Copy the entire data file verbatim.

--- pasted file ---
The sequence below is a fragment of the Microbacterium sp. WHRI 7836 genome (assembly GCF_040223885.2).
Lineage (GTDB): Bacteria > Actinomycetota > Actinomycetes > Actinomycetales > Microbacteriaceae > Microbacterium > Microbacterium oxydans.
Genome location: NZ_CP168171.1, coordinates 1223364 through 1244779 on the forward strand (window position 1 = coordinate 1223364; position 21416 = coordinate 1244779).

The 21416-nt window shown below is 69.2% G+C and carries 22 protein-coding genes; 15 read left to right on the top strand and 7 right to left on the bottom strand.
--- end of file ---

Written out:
The sequence below is a fragment of the Microbacterium sp. WHRI 7836 genome (assembly GCF_040223885.2).
Lineage (GTDB): Bacteria > Actinomycetota > Actinomycetes > Actinomycetales > Microbacteriaceae > Microbacterium > Microbacterium oxydans.
Genome location: NZ_CP168171.1, coordinates 1223364 through 1244779 on the forward strand (window position 1 = coordinate 1223364; position 21416 = coordinate 1244779).

The 21416-nt window shown below is 69.2% G+C and carries 22 protein-coding genes; 15 read left to right on the top strand and 7 right to left on the bottom strand.